Being mired in academia can sometimes be exhausting. The constant rigid adherence to a 10-week timeline and flow of assignments and meetings form a bubble around those invested in education, so it sometimes is hard to remember that there is a whole world out there that doesn’t behave in this peculiar way.
While browsing the Special Collections for a (surprise) school project, it was then very funny and surprising to hear two of my favorite authors wryly discuss the pitfalls of education.
In a letter to Joanna Russ, Samuel Delany wrote about how professors in academia are likely to think of the world’s whole range of human intelligence as perfectly represented in the gap between their worst and best students. He explained that since these professors are surrounded with learning minds all day, they sometimes can get trapped in the mindset that the whole human race works on the same sliding scale. (Is there a ring of truth to that, Stabile? Hopefully in teaching FemSciFi this term your worldview is markedly more positive than some other terms.)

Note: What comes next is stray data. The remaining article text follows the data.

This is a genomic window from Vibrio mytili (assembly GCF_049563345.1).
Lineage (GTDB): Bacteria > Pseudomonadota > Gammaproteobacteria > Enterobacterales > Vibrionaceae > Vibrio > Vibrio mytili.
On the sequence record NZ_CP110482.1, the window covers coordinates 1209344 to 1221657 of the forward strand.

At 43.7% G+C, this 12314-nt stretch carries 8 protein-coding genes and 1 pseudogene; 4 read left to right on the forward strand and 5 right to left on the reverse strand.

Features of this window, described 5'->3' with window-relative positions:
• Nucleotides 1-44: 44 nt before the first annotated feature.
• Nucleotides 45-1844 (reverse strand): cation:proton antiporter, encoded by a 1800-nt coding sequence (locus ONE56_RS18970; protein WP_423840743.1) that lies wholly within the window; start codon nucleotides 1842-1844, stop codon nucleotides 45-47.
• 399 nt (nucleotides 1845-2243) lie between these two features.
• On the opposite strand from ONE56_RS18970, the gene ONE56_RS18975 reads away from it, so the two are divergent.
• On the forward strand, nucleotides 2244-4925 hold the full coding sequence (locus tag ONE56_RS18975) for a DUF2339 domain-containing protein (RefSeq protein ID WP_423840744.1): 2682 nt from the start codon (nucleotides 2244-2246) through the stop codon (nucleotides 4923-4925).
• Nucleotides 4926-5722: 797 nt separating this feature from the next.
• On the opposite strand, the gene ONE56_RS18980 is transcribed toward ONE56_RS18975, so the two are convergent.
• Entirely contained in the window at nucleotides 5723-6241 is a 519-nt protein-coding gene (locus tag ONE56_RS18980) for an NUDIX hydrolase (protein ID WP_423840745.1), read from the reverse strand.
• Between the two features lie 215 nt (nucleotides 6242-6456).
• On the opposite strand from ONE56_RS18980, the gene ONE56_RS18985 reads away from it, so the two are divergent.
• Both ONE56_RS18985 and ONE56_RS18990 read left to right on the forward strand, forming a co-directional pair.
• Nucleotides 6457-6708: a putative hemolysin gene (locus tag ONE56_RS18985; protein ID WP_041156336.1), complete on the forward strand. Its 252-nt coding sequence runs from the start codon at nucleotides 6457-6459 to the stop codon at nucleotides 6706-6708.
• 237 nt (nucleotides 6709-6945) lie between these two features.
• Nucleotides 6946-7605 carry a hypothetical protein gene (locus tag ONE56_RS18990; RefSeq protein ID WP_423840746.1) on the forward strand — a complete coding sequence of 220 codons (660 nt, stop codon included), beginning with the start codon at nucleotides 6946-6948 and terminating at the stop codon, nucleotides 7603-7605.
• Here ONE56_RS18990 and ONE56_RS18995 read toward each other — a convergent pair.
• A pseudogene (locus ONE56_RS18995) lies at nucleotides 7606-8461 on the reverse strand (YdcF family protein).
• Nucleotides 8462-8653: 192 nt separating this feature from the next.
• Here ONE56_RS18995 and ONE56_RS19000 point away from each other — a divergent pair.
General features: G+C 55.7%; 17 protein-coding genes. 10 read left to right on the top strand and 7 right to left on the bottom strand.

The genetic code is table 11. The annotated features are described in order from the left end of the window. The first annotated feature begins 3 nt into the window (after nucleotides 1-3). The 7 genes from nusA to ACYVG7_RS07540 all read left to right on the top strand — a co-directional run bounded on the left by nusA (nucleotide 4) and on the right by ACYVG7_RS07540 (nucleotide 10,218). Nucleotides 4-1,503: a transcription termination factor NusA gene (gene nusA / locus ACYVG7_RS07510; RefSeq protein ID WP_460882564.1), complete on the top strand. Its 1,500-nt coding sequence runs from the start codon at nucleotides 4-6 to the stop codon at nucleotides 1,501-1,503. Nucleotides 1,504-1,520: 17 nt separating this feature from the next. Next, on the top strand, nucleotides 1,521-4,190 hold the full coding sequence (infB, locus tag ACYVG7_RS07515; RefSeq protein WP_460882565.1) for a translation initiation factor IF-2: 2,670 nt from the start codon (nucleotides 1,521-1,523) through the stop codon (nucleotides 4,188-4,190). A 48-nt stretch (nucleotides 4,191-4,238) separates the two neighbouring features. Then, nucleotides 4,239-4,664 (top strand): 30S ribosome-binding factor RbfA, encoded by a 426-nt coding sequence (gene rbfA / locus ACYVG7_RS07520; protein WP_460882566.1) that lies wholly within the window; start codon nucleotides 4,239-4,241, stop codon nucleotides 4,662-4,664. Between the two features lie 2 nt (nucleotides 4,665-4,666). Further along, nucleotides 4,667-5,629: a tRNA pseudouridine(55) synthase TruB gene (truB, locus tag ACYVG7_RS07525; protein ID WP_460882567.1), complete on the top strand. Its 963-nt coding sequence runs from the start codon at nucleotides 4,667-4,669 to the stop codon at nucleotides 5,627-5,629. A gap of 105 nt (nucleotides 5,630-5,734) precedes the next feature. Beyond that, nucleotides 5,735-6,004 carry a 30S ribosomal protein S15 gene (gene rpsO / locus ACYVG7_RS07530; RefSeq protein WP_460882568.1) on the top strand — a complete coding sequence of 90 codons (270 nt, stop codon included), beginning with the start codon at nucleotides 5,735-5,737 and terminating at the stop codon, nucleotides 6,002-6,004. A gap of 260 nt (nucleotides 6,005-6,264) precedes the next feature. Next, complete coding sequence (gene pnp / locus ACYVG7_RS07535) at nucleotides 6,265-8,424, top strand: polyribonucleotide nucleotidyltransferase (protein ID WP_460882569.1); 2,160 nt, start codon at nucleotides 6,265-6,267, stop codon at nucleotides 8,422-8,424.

Delany, at the time of the letter’s writing in 1971, had taken some classes at City College of New York but had not yet become a professor at Temple University in Philadelphia. He had also attended the semi-prestigious Bronx High School of Science, so Delany was no stranger to teachers and their (sometimes exasperated, sometimes optimistic) attitude towards students.